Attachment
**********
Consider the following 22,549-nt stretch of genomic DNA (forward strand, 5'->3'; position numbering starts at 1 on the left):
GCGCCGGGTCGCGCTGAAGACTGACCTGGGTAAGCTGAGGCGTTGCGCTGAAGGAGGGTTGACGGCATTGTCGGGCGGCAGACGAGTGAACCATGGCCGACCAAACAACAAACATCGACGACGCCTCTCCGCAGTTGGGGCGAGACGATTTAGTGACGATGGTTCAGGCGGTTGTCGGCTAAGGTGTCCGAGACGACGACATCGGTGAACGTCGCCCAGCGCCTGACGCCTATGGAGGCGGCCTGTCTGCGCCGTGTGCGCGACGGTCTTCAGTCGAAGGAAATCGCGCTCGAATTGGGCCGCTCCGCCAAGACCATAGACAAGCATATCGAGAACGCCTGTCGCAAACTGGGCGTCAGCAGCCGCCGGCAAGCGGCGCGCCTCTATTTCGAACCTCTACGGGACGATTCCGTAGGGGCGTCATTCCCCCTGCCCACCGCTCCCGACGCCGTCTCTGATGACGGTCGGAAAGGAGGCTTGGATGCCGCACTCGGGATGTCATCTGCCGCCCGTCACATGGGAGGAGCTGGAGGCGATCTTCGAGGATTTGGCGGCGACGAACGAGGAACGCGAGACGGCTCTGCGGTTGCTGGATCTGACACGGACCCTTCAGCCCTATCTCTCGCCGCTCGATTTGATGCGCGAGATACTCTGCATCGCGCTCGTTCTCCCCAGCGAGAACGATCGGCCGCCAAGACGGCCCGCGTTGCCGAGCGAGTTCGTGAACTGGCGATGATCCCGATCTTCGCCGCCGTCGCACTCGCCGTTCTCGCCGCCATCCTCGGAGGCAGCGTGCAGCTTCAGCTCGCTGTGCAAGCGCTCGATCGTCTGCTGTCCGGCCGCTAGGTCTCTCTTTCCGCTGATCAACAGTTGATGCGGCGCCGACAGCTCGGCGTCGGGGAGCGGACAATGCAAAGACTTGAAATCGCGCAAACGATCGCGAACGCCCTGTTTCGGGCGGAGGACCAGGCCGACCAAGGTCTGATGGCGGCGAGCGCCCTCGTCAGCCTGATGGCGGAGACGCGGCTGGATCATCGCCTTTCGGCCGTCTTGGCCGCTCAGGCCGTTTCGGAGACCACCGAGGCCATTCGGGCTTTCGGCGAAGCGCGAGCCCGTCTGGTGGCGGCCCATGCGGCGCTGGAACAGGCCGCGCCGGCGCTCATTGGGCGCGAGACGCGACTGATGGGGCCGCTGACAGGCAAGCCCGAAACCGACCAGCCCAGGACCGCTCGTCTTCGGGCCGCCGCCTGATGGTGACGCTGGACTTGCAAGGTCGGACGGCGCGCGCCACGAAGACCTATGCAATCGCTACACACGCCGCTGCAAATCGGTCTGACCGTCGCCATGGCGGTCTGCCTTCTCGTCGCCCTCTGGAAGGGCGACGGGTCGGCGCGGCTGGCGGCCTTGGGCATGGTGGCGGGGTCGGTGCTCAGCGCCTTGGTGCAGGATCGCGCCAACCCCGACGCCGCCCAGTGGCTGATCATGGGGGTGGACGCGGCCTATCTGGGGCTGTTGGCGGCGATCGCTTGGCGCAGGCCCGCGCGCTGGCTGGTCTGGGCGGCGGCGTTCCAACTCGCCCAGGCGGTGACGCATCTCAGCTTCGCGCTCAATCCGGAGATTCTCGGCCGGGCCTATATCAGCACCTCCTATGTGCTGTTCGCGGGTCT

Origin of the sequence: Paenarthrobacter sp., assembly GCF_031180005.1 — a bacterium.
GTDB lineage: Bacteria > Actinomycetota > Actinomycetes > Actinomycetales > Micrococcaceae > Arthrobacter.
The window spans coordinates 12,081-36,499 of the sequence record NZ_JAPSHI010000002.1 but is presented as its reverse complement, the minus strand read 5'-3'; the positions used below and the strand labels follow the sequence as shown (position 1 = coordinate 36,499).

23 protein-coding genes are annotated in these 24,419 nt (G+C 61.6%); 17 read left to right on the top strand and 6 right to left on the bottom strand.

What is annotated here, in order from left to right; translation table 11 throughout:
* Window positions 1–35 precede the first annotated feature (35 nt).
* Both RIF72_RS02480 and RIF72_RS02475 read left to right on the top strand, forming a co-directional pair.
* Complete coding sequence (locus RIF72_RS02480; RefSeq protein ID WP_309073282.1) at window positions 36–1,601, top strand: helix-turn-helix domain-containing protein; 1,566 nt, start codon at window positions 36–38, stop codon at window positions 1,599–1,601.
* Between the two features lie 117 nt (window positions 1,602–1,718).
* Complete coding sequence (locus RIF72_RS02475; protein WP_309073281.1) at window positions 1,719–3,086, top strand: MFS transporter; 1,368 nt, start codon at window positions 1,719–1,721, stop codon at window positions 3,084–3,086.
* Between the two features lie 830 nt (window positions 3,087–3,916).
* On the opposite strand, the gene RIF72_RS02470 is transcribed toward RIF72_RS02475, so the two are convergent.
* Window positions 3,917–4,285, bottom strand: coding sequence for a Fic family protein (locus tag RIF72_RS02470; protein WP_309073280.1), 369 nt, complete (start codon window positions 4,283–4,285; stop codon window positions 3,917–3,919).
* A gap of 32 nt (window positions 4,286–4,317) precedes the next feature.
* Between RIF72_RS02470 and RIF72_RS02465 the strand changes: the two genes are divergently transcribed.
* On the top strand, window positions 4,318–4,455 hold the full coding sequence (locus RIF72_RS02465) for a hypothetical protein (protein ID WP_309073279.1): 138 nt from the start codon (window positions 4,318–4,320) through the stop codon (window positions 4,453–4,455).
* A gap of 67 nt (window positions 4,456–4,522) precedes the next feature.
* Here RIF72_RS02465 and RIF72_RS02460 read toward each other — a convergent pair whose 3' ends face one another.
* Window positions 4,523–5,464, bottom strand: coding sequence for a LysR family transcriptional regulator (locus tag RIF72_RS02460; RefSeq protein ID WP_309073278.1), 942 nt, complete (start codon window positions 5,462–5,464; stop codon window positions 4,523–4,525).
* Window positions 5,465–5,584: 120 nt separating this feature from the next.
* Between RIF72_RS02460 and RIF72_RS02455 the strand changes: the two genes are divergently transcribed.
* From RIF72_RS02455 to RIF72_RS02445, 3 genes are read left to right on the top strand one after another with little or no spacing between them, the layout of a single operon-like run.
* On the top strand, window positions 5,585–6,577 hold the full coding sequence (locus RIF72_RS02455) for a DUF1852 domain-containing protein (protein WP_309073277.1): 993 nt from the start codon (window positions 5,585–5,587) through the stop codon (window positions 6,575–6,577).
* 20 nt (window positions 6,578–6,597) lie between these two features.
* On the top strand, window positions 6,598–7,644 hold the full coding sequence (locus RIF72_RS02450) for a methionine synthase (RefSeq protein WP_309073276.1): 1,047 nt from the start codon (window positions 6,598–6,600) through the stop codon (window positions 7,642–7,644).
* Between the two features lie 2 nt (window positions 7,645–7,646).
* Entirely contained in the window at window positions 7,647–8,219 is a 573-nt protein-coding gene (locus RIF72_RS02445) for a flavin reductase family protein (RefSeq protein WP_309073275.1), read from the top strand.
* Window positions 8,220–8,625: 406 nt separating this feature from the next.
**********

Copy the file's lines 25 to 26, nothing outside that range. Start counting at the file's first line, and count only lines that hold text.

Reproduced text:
* On the top strand, window positions 5,585–6,577 hold the full coding sequence (locus RIF72_RS02455) for a DUF1852 domain-containing protein (protein WP_309073277.1): 993 nt from the start codon (window positions 5,585–5,587) through the stop codon (window positions 6,575–6,577).
* 20 nt (window positions 6,578–6,597) lie between these two features.